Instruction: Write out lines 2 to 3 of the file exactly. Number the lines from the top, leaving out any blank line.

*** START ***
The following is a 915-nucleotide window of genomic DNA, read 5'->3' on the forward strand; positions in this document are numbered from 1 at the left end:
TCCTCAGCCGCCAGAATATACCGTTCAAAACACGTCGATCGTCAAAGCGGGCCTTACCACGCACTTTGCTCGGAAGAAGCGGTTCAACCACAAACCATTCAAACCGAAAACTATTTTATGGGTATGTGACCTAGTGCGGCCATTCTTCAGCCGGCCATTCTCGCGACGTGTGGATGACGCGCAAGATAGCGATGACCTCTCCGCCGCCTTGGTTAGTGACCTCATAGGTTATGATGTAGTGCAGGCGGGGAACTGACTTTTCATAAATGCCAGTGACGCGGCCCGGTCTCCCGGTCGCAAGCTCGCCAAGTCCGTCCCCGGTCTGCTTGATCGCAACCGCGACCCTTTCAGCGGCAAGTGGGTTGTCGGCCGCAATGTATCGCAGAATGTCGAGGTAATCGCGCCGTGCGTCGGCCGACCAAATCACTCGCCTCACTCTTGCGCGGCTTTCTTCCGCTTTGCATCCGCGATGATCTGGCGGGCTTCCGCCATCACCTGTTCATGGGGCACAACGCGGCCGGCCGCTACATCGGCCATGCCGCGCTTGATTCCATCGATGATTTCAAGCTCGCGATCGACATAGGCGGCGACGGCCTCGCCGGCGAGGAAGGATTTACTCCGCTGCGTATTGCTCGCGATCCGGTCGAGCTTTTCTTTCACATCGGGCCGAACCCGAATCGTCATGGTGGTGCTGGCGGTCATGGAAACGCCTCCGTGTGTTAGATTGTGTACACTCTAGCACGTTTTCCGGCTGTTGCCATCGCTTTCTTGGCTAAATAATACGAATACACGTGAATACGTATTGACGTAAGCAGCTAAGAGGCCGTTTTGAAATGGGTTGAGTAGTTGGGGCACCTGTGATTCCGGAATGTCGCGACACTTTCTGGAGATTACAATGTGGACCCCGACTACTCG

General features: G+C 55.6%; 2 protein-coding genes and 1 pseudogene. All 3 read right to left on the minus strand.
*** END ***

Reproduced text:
TCCTCAGCCGCCAGAATATACCGTTCAAAACACGTCGATCGTCAAAGCGGGCCTTACCACGCACTTTGCTCGGAAGAAGCGGTTCAACCACAAACCATTCAAACCGAAAACTATTTTATGGGTATGTGACCTAGTGCGGCCATTCTTCAGCCGGCCATTCTCGCGACGTGTGGATGACGCGCAAGATAGCGATGACCTCTCCGCCGCCTTGGTTAGTGACCTCATAGGTTATGATGTAGTGCAGGCGGGGAACTGACTTTTCATAAATGCCAGTGACGCGGCCCGGTCTCCCGGTCGCAAGCTCGCCAAGTCCGTCCCCGGTCTGCTTGATCGCAACCGCGACCCTTTCAGCGGCAAGTGGGTTGTCGGCCGCAATGTATCGCAGAATGTCGAGGTAATCGCGCCGTGCGTCGGCCGACCAAATCACTCGCCTCACTCTTGCGCGGCTTTCTTCCGCTTTGCATCCGCGATGATCTGGCGGGCTTCCGCCATCACCTGTTCATGGGGCACAACGCGGCCGGCCGCTACATCGGCCATGCCGCGCTTGATTCCATCGATGATTTCAAGCTCGCGATCGACATAGGCGGCGACGGCCTCGCCGGCGAGGAAGGATTTACTCCGCTGCGTATTGCTCGCGATCCGGTCGAGCTTTTCTTTCACATCGGGCCGAACCCGAATCGTCATGGTGGTGCTGGCGGTCATGGAAACGCCTCCGTGTGTTAGATTGTGTACACTCTAGCACGTTTTCCGGCTGTTGCCATCGCTTTCTTGGCTAAATAATACGAATACACGTGAATACGTATTGACGTAAGCAGCTAAGAGGCCGTTTTGAAATGGGTTGAGTAGTTGGGGCACCTGTGATTCCGGAATGTCGCGACACTTTCTGGAGATTACAATGTGGACCCCGACTACTCG

General features: G+C 55.6%; 2 protein-coding genes and 1 pseudogene. All 3 read right to left on the minus strand.